Acrylic on canvas. 84 x 84 cm. Framed. Signed 'Vasarely-'. Signed, dated, and titled 'Vasarely "Kass - II" 1973 Vasarely' verso on canvas with work number and dimensions. - Minor traces of age.
"Seeing is thematised in a haunting way. Seeing is experienced as resistance. The analysis of the works show that Vasarely introduces methods which stimulate our perception, confuse, hold the tension. The essence of optical art is based on this activation of seeing. The pictorial tools become so prominent that they seem at times to oust the picture itself. Perceptual stimulants have always been used by art. […] In one sense, Vasarely's square 'unité plastique' correlates to the 'point' of Neoimpressionism. However, Vasarely hives off his grid since it no longer serves to build a representation. It is formally and iconographically self-sufficient." (Werner Spies, Victor Vasarely, Cologne 1971, p.127f.)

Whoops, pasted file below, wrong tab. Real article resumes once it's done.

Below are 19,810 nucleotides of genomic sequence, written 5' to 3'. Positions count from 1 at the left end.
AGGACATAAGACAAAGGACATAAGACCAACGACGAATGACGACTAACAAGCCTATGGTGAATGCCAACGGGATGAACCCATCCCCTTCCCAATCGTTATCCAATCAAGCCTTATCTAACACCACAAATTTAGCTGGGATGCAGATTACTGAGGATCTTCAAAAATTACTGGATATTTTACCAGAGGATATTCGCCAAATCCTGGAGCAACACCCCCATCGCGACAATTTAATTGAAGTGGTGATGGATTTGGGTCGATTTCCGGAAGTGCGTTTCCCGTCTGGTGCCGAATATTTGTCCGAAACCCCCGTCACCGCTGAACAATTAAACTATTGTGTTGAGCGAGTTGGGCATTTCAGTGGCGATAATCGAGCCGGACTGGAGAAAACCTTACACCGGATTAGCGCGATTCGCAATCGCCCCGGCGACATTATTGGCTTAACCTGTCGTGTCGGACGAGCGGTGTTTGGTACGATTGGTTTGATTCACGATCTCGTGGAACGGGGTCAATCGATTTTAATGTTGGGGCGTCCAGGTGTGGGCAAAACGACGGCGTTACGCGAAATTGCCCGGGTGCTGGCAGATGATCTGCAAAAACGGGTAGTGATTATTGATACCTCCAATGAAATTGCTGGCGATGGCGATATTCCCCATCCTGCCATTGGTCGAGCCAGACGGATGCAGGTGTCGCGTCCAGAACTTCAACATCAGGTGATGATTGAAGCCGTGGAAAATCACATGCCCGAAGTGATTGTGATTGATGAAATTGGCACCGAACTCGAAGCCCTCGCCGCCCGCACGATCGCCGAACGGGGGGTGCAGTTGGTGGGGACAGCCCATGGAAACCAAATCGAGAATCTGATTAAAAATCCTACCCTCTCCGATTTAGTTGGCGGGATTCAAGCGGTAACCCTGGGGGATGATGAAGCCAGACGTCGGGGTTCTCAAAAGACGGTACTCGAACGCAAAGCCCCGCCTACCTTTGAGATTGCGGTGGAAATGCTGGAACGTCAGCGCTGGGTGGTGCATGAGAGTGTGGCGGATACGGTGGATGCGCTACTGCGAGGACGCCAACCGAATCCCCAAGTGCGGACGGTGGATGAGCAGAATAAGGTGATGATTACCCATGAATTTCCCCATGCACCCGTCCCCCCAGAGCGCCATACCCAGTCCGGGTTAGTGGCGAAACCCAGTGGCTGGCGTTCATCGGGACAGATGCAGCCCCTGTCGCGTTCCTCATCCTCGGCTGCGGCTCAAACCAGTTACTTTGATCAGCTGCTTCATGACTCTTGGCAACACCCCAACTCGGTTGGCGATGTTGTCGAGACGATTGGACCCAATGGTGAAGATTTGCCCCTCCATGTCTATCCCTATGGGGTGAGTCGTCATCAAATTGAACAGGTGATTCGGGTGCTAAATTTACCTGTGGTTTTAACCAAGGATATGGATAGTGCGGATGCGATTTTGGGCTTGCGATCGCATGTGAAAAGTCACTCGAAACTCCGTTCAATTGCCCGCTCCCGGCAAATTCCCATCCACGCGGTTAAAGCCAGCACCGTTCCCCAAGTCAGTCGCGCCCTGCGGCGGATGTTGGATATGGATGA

As Vasarely began to focus intensively on optical phenomenon in the 1940s and 1950s, he worked with the strongest possible light contrasts and used almost exclusively black, white and grey. With the present work "Kass-II" from 1973, the artist has returned to this reduced design tool after years of concentrating on intense colouration. The black rectangle, which constantly rotates around its own axis in funnel-like rows which shorten towards the centre of the picture, stands in more or less stark contrast to the gradually alternating grey tones of the background. The beholder's eye automatically begins to wander across the picture field in the vain attempt to comprehend and collate the structural form as a whole. A suction effect occurs, rectangular shapes and background seem to move against each other.
We are grateful to Pierre Vasarely, Aix-en-Provence, for the confirmation of authenticity, via email dated 22.04.2019.
Galerie Semiha Huber, Zurich (stamp verso); private collection, Switzerland